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A Review of the Accomplishments and Plans of the NOAA Coastal Ocean Program (1994) Appendix 4 - Panel Biographies Robert C. Beardsley chaired the panel. He is a senior scientist at the Woods Hole Oceanographic Institution (WHOI). Dr. Beardsley earned his Ph.D. in physical oceanography from the Massachusetts Institution of Technology in 1968. He presently serves as director of the WHOI Coastal Research Center. Dr. Beardsley 's research interests are in the physical oceanography of continental shelves and shallow seas, and geophysical fluid dynamics. Thomas Church is a professor at the University of Delaware, where he has been a faculty member since 1972. He earned his Ph.D. in chemistry from the University of California at San Diego in 1970. Dr. Church's research interests include atmospheric transfer of trace elements to the marine environment; trace metal transport and cycling in salt marshes, estuaries, and coastal waters; and reduction-oxidation processes of metals, sulfur compounds, and nutrients. Michael H. Freilich chaired the Coastal Hazards subgroup of the panel. He is presently an associate professor at Oregon State University and serves as a Principal Investigator on the ERS-1 and EOS satellite scatterometer projects. Dr. Freilich earned his Ph.D. in Oceanography from the Scripps Institution of Oceanography in 1981. He is a member of the Ocean Studies Board. His research interests focus on the connections of marine winds to physical oceanography and use of satellites to measure marine winds. Carl Friehe is a professor at the University of California at Irvine. He earned a Ph.D. in chemical engineering from Stanford University in 1968. Dr. Friehe has most recently been involved in the Tropical Oceans and Global Atmosphere program and the Air-Sea Interaction and Marine Boundary Layer Research program. His research interests are in the areas of air-sea interactions, turbulence, and aircraft instrumentation. Anne Giblin chaired the Coastal Ecosystem Health subgroup of the panel. She has been an Associate Scientist at the Ecosystems Center of the Woods Hole Marine Biological Laboratory since 1990. Dr. Giblin earned her Ph.D. in Ecology from Boston University in 1982. She has served on the Governing Board of the Estuarine Research Federation and as president of the New England Estuarine Research Society. Dr. Giblin's research interests are in nutrient cycling in marine and lake sediments and overlying water columns. enneth D. Haddad is a research administrator for the Florida Department of Natural Resources. He earned an M.S. from the University of South Florida in 1982.
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A Review of the Accomplishments and Plans of the NOAA Coastal Ocean Program (1994) Mr. Haddad has served on many advisory groups for the National Oceanic and Atmospheric Administration, the Environmental Protection Agency, the Department of Interior, and the state of Florida. His expertise is in the areas of remote sensing and management of environmental data. Dale B. Haidvogel is a professor at Rutgers University. He earned a Ph.D. in physical oceanography from the Woods Hole Oceanographic Institution-Massachusetts Institute of Technology Joint Program in 1976. Dr. Haidvogel has been a member of the World Ocean Circulation Experiment Working Group on Numerical Modeling and the NSF Scientific Advisory Committee for Ocean Sciences. His research interests focuses on large-scale ocean dynamics, coastal ocean physics, and numerical algorithms for large-scale and regional ocean circulation models. Edward D. Houde chaired the Coastal Fisheries Ecosystems subgroup of the panel. He has been a professor at the University of Maryland since 1980. Dr. Houde earned a Ph.D. in fishery science from Cornell University in 1968. He has served on many state, national, and international advisory committees. Dr. Houde's research interests focus on fisheries ecology and oceanography, particularly with regard to the larval stages of fishes; fisheries management; recruitment processes, and trophodynamics. Michael N. Josselyn is a professor at San Francisco State University. He is also president of Wetlands Research Associates, Inc. Dr. Josselyn earned his Ph.D. in marine botany from the University of New Hampshire in 1978. He is a fellow of the Sigma Xi Research Society and the California Academy of Sciences. Dr. Josselyn's research interests include wetland resources, estuarine algal ecology, and tropical seagrass ecology. James F. Kitchell has been on the faculty of the University of Wisconsin since 1974 and has been a professor there since 1982. He earned his Ph.D. in Biology from the University of Colorado in 1970. Dr. Kitchell has also been the Associate Director of the Center for Limnology at the University of Wisconsin since 1982. He serves as the coordinator of the Living Resources Program of the University of Wisconsin Sea Grant College Program. Dr. Kitchell's research interests are in the areas of carrying capacities for fish species, food web dynamics, and bioenergetics of fish populations. Judith McDowell is a senior scientist at the Woods Hole Oceanographic Institution. She earned a Ph.D. in zoology from the University of New Hampshire in 1974. Dr. McDowell presently serves as the director of the Sea Grant program at the Woods Hole Oceanographic Institution. Her research interests are in the areas of physiological ecology of marine animals, developmental and energetic strategies of marine animals, physiological effects of pollutants on marine animals, and invertebrate nutrition.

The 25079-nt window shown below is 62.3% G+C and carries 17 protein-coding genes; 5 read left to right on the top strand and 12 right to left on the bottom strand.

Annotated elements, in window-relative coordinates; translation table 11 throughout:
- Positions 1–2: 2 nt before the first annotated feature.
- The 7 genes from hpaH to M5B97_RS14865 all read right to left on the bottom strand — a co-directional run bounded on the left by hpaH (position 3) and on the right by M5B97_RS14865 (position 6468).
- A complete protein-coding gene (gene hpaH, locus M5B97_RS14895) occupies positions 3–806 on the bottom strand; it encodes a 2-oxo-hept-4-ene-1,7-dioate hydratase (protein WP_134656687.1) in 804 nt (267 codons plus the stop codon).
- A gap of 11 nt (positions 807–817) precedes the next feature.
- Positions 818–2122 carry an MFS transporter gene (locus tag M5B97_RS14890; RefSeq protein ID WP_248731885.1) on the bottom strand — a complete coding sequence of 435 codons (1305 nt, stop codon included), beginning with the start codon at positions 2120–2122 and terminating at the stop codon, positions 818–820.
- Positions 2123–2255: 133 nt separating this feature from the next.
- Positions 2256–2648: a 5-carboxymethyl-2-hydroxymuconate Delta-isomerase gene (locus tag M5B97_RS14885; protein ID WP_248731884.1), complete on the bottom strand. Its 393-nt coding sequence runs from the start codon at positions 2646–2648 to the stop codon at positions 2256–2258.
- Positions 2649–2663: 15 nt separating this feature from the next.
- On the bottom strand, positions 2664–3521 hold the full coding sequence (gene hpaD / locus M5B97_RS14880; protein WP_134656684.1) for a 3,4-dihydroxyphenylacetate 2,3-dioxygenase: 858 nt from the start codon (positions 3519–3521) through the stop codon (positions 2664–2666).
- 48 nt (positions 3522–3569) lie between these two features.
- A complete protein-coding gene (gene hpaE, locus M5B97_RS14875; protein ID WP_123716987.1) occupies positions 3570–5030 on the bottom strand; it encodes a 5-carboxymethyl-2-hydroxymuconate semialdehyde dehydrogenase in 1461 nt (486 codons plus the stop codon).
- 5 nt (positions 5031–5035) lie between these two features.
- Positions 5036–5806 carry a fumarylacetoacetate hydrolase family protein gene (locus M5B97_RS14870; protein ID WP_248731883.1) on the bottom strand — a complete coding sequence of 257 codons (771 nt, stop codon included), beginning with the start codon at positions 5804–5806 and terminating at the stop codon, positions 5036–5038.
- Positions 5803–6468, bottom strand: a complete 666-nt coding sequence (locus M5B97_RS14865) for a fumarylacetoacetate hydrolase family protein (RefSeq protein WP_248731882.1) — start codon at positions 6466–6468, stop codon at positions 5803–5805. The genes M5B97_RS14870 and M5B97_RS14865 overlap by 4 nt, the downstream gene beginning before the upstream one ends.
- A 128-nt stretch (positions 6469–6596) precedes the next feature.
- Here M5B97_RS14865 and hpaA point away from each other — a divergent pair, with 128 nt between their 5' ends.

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A Review of the Accomplishments and Plans of the NOAA Coastal Ocean Program (1994) John B. Mooney, Jr. is a private consultant. He earned a B.S. from the U.S. Naval Academy in 1953. After a distinguished career in the U.S. Navy, Admiral Mooney retired and served as director of the Harbor Branch Oceanographic Institution. He was elected to the National Academy of Engineering in 1988. Admiral Mooney's expertise is in the area of ocean engineering, particularly related to submersible vehicles.